Suzuki: giving Japan the Boy Scout spirit

Zenko Suzuki, whose first name is a homonym of good deeds, must now try to foster a little Boy Scout spirit among Japan's squabbling politicians. The short, stout son of a fisherman was chosen president of the country's ruling Liberal Democratic Party (LDP) July 15 and now faces the task of trying to shepherd the party's feuding factions into line.

"I am going to pursue a politics of harmony," Mr. Suzuki told a press conference immediately after his appointment. "I want to create a structure in which all party members can show their talents."

He is expected to be elected prime minister July 17 when the Diet (parliament) convenes. His party appointment ends a two-month hiatus in leadership prompted by the parliament's unexpected no-confidence vote against the late Prime Minister Masayoshi Ohira.

Mr. Suzuki hails from the town of Yamada in northern Japan, where his forebears ran a small fishing fleet. (His own parents were processors of marine products). In times of famine, the Suzuki fleet brought unhulled rice from the fertile Sendai plain to feed their starving neighbors. Mr. Suzuki's parents are said to have given their eldest son the name Zenko, literally meaning "good and fortunate," in the hope that he would emulate the good deeds of his ancestors.

Be that as it may, modest, sincere, mellow, herd-working -- these seem to be the adjectives most frequently used to describe Mr. Suzuki by friends and acquaintances.

If "Zenko who?" was the reaction not only of foreign embassies but of many Japanese themselves to the news that Mr. Suzuki will be the next prime minister, this is largely because he has chosen to operate in the inner councils of the party rather than in flamboyant Cabinet posts.

The state reception for foreign dignitaries at the July 9 memorial service for Mr. Suzuki's close friend, Prime minister Ohira, was also Mr. Suzuki's international coming-out party. Within a couple of hours the prime minister-to-be had met a whole procession of government chiefs including President Carter and Chinese Premier Hua Guofeng. Affable, modest, but forthright, Mr. Suzuki pledged to continue the international and domestic policies of his predecessor while a Foreign Office bureaucrat stood solicitously at his elbow.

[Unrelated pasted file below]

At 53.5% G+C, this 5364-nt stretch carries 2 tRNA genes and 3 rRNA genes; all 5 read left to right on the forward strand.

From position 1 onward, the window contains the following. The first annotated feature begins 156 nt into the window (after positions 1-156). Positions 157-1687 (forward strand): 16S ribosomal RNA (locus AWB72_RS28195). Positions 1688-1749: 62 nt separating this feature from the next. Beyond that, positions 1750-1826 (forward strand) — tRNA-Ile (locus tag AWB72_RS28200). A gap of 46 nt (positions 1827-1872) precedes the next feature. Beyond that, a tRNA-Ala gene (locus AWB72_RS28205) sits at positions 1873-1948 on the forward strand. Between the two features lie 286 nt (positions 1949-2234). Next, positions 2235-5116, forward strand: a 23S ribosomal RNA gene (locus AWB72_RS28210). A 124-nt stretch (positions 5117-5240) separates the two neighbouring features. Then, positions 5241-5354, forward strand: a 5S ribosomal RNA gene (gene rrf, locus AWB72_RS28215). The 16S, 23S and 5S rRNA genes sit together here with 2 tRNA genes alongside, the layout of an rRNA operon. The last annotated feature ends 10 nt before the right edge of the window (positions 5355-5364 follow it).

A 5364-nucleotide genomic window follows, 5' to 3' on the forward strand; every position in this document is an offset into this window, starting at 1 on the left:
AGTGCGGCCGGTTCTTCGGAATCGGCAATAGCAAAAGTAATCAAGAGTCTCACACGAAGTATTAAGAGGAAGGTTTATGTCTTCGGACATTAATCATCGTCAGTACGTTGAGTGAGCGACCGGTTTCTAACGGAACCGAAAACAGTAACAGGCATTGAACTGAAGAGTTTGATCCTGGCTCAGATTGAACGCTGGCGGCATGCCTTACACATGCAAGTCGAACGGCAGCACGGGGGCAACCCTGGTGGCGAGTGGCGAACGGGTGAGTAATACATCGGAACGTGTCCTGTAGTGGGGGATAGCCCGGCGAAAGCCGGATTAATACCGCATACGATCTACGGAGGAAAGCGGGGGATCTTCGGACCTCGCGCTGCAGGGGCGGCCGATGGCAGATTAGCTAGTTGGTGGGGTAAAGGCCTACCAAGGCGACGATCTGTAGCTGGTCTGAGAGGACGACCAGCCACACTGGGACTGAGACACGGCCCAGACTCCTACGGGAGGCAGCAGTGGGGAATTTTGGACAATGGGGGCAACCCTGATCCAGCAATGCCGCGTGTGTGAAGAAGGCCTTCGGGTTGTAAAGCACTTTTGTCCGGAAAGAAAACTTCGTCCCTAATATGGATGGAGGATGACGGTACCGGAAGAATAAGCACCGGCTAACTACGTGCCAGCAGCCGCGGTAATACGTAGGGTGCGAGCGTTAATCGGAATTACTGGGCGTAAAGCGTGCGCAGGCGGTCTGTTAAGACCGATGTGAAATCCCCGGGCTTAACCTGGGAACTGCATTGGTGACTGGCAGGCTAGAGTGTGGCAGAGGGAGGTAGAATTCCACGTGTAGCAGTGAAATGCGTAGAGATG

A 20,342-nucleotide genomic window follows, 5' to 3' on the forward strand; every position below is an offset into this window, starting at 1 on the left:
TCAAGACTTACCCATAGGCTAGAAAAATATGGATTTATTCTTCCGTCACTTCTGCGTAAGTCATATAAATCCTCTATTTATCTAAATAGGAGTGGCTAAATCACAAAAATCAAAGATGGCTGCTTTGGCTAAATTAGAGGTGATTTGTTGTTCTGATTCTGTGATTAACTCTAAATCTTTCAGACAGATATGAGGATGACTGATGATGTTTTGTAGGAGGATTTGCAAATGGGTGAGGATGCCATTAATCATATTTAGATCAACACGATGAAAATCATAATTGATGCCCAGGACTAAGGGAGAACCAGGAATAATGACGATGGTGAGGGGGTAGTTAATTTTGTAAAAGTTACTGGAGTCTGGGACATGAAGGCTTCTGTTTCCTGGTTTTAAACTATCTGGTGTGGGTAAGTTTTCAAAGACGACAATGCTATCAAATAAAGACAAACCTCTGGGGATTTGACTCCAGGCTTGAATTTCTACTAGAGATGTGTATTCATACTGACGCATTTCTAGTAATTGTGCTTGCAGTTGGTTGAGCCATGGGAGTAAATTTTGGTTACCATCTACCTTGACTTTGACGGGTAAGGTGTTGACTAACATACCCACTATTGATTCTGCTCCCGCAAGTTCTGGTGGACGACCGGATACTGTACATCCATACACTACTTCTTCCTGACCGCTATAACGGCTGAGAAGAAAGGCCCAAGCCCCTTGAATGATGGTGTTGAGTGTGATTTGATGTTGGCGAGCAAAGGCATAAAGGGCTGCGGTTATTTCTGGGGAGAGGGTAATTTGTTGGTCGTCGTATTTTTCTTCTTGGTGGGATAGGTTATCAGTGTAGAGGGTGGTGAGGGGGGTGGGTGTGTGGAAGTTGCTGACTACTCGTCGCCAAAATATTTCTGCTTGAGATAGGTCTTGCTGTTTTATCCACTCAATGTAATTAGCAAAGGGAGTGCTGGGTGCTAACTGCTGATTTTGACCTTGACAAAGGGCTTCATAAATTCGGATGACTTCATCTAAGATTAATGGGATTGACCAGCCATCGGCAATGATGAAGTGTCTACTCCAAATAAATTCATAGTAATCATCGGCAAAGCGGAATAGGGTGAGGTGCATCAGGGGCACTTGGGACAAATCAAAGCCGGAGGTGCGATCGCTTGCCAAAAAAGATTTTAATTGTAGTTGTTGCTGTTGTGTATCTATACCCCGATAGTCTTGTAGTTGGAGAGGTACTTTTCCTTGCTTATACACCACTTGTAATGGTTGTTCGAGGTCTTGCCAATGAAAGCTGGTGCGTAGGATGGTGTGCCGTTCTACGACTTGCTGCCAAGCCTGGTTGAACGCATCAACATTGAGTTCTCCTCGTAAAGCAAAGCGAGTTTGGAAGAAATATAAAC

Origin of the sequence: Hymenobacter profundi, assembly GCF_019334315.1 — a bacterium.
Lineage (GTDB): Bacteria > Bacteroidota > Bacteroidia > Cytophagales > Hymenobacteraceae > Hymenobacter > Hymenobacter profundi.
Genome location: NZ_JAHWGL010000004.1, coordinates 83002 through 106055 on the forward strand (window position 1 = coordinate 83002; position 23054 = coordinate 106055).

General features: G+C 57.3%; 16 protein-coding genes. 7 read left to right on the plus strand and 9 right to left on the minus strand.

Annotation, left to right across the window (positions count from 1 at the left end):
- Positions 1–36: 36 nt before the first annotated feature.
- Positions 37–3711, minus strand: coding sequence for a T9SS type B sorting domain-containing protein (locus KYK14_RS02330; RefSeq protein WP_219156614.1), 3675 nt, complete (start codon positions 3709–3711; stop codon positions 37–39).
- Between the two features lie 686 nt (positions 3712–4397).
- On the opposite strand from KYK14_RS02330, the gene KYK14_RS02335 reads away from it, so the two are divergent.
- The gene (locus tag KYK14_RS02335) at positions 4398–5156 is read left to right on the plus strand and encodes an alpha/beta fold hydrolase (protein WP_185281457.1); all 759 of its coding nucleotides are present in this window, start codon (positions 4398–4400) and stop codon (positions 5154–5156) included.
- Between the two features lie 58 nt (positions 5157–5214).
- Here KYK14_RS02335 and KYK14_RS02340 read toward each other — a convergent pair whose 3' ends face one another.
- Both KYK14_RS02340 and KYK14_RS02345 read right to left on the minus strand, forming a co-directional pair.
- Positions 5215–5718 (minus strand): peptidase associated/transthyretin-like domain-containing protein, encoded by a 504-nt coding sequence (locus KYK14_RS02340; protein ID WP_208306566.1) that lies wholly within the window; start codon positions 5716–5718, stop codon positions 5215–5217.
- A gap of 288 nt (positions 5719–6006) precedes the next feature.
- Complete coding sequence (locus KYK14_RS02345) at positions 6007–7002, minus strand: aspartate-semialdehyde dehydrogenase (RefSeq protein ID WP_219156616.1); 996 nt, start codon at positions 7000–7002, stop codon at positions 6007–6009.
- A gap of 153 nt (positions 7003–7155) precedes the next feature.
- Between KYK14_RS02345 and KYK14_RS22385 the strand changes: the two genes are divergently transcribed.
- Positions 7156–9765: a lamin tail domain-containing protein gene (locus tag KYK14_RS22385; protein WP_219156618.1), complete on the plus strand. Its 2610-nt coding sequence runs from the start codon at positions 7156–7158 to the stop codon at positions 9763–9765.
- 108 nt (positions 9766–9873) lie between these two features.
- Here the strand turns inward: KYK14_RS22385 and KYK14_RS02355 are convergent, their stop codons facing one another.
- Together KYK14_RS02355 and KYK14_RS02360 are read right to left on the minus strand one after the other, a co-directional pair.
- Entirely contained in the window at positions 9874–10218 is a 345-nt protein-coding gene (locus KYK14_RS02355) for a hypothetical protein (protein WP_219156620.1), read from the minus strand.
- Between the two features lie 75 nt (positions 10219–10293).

In his youth, Mr. Suzuki is said to have been influenced by the writings of the Christian evangelist and social worker Toyohiko Kagawa, just as his friend Mr. Ohira was. Unlike Mr. Ohira, Mr. Suzuki did not become a Christian. He is said, however, to have had a strong sense of duty to society and was at first attracted by socialism. When he ran for the Diet for the first time in 1947, he ran as a Socialist.

But when the fishermen he represented said they needed a member of parliament with direct governmental connections, he heeded their pleas and switched to the Liberals (later the Liberal Democrats) in the 1949 election. He has, however, retained good relations with several of his socialist colleagues of those days.

Mr. Suzuki's broad, mobile face can register samurai impassivity at one moment and crease into a Buddhalike smile the next. He is stocky but keeps trim through swimming and kendo (Japanese fencing). He is also good at golf (handicap 14) and go, an intricate Sino-Japanese game played with black and white stones, the object of which is to encircle one's opponent.

Mr. Suzuki attended what is now the Tokyo University of Fisheries and was an officer of a regional fisheries cooperative when he decided to enter politics, urged on by his mother. HE has kept up his fishing connections and expanded them into the international field. While agriculture and forestry minister in the Fukuda Cabinet (1976 to 1978) he engaged in marathon fishing negotiations with his counterpart in Moscow, finally coming home with an agreement he thought Japanese fishermen could live with. He is not, therefore, a total stranger to the world of international negotiations.

Nevertheless, foreign policy is probably the one area where Mr. Suzuki has had the least experience, and where he will have to rely most heavily on the advice of experts. Mr. Suzuki's first Cabinet post was as minister of posts and telecommunications in the Hayato Ikeda Cabinet (1960 to 1964).

Toward the end of the Ikeda Cabinet, he became chief Cabinet secretary, a job analogous to that of chief of staff. In this position he had to handle the delicate situation caused by Mr. Ikeda's illness and eventual resignation.

Mr. Suzuki is known as a reconciler of differing viewpoints. He has filled a number of Cabinet posts, but for the most part his political expertise has been exercised within the Liberal Democratic Party, where he has served nine terms as chairman of the Executive Council.

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